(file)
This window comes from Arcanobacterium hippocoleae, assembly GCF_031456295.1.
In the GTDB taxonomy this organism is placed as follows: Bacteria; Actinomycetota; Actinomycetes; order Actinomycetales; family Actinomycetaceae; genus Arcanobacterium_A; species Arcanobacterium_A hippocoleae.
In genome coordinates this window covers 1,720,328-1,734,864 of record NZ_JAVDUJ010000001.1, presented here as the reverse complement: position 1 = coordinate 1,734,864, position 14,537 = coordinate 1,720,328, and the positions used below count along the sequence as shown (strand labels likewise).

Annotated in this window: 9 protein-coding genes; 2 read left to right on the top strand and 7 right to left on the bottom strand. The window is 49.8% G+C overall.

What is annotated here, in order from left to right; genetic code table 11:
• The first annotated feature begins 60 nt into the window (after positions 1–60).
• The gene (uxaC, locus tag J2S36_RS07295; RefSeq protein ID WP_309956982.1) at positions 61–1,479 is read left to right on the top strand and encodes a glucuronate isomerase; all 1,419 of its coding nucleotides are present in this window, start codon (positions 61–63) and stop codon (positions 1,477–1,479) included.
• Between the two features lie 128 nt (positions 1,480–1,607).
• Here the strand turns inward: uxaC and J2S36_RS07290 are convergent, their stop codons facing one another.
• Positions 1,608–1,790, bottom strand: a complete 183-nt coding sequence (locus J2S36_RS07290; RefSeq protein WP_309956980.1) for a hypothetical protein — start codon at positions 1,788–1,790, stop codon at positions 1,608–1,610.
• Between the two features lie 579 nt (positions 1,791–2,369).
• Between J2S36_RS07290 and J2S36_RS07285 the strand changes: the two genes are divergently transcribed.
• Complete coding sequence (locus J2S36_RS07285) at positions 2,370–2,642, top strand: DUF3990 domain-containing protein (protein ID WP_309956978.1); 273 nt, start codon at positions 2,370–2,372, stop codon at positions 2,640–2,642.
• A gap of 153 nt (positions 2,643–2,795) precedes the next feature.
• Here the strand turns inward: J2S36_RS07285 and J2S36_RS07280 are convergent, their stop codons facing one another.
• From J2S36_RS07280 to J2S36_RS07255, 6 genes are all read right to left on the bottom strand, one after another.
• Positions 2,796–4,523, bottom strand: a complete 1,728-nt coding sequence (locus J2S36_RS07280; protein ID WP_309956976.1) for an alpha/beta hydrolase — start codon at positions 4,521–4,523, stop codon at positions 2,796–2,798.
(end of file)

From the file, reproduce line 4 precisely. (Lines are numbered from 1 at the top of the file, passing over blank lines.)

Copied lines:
Annotated in this window: 9 protein-coding genes; 2 read left to right on the top strand and 7 right to left on the bottom strand. The window is 49.8% G+C overall.